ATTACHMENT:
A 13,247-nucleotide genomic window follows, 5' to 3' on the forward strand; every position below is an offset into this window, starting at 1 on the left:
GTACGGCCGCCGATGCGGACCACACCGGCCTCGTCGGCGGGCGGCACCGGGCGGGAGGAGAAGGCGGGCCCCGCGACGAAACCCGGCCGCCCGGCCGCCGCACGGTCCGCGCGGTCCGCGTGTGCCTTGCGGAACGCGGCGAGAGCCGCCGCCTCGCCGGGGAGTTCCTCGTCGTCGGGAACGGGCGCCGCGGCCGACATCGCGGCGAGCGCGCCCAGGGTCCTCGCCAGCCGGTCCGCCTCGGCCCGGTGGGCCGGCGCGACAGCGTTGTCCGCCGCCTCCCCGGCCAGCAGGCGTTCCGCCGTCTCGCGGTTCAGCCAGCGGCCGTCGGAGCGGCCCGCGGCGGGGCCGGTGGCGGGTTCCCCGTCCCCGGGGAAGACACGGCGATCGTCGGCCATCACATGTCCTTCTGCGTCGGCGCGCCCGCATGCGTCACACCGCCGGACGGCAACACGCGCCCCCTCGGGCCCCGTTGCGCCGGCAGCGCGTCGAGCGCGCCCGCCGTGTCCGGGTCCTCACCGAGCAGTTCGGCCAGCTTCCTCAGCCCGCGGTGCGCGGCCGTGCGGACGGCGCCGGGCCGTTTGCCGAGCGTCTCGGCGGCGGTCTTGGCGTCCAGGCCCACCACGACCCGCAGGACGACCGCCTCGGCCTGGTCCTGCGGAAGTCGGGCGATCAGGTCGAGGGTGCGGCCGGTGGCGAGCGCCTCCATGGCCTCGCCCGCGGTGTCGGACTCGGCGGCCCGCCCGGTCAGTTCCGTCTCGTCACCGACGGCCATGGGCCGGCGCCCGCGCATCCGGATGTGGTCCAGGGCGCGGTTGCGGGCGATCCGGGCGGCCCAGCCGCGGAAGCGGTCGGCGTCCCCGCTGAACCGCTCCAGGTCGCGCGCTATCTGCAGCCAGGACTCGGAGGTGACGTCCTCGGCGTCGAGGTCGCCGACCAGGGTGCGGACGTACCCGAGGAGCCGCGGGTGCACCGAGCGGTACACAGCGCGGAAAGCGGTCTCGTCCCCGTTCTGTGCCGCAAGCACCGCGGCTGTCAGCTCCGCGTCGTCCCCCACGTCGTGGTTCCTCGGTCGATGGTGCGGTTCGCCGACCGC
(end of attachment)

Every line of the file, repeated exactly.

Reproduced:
A 13,247-nucleotide genomic window follows, 5' to 3' on the forward strand; every position below is an offset into this window, starting at 1 on the left:
GTACGGCCGCCGATGCGGACCACACCGGCCTCGTCGGCGGGCGGCACCGGGCGGGAGGAGAAGGCGGGCCCCGCGACGAAACCCGGCCGCCCGGCCGCCGCACGGTCCGCGCGGTCCGCGTGTGCCTTGCGGAACGCGGCGAGAGCCGCCGCCTCGCCGGGGAGTTCCTCGTCGTCGGGAACGGGCGCCGCGGCCGACATCGCGGCGAGCGCGCCCAGGGTCCTCGCCAGCCGGTCCGCCTCGGCCCGGTGGGCCGGCGCGACAGCGTTGTCCGCCGCCTCCCCGGCCAGCAGGCGTTCCGCCGTCTCGCGGTTCAGCCAGCGGCCGTCGGAGCGGCCCGCGGCGGGGCCGGTGGCGGGTTCCCCGTCCCCGGGGAAGACACGGCGATCGTCGGCCATCACATGTCCTTCTGCGTCGGCGCGCCCGCATGCGTCACACCGCCGGACGGCAACACGCGCCCCCTCGGGCCCCGTTGCGCCGGCAGCGCGTCGAGCGCGCCCGCCGTGTCCGGGTCCTCACCGAGCAGTTCGGCCAGCTTCCTCAGCCCGCGGTGCGCGGCCGTGCGGACGGCGCCGGGCCGTTTGCCGAGCGTCTCGGCGGCGGTCTTGGCGTCCAGGCCCACCACGACCCGCAGGACGACCGCCTCGGCCTGGTCCTGCGGAAGTCGGGCGATCAGGTCGAGGGTGCGGCCGGTGGCGAGCGCCTCCATGGCCTCGCCCGCGGTGTCGGACTCGGCGGCCCGCCCGGTCAGTTCCGTCTCGTCACCGACGGCCATGGGCCGGCGCCCGCGCATCCGGATGTGGTCCAGGGCGCGGTTGCGGGCGATCCGGGCGGCCCAGCCGCGGAAGCGGTCGGCGTCCCCGCTGAACCGCTCCAGGTCGCGCGCTATCTGCAGCCAGGACTCGGAGGTGACGTCCTCGGCGTCGAGGTCGCCGACCAGGGTGCGGACGTACCCGAGGAGCCGCGGGTGCACCGAGCGGTACACAGCGCGGAAAGCGGTCTCGTCCCCGTTCTGTGCCGCAAGCACCGCGGCTGTCAGCTCCGCGTCGTCCCCCACGTCGTGGTTCCTCGGTCGATGGTGCGGTTCGCCGACCGC